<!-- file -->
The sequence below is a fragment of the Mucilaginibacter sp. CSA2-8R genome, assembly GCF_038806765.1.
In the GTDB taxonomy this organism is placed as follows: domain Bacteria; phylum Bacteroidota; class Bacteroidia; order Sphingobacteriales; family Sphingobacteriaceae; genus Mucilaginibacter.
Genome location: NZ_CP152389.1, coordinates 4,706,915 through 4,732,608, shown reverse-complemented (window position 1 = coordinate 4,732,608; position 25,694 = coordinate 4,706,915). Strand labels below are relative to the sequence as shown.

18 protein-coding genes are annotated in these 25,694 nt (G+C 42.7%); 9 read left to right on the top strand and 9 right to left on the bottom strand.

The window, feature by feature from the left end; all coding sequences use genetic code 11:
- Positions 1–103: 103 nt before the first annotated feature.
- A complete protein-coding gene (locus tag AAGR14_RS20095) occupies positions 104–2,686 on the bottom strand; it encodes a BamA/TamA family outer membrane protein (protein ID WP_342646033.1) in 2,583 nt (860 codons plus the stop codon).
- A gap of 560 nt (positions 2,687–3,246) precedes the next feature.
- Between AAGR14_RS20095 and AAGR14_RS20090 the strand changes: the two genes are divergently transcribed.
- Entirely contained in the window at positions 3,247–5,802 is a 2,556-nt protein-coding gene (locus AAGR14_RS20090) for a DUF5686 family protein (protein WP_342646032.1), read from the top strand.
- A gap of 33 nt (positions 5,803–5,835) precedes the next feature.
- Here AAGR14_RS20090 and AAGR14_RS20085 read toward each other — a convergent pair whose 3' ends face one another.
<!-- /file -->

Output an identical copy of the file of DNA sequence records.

The sequence below is a fragment of the Mucilaginibacter sp. CSA2-8R genome, assembly GCF_038806765.1.
In the GTDB taxonomy this organism is placed as follows: domain Bacteria; phylum Bacteroidota; class Bacteroidia; order Sphingobacteriales; family Sphingobacteriaceae; genus Mucilaginibacter.
Genome location: NZ_CP152389.1, coordinates 4,706,915 through 4,732,608, shown reverse-complemented (window position 1 = coordinate 4,732,608; position 25,694 = coordinate 4,706,915). Strand labels below are relative to the sequence as shown.

18 protein-coding genes are annotated in these 25,694 nt (G+C 42.7%); 9 read left to right on the top strand and 9 right to left on the bottom strand.

The window, feature by feature from the left end; all coding sequences use genetic code 11:
- Positions 1–103: 103 nt before the first annotated feature.
- A complete protein-coding gene (locus tag AAGR14_RS20095) occupies positions 104–2,686 on the bottom strand; it encodes a BamA/TamA family outer membrane protein (protein ID WP_342646033.1) in 2,583 nt (860 codons plus the stop codon).
- A gap of 560 nt (positions 2,687–3,246) precedes the next feature.
- Between AAGR14_RS20095 and AAGR14_RS20090 the strand changes: the two genes are divergently transcribed.
- Entirely contained in the window at positions 3,247–5,802 is a 2,556-nt protein-coding gene (locus AAGR14_RS20090) for a DUF5686 family protein (protein WP_342646032.1), read from the top strand.
- A gap of 33 nt (positions 5,803–5,835) precedes the next feature.
- Here AAGR14_RS20090 and AAGR14_RS20085 read toward each other — a convergent pair whose 3' ends face one another.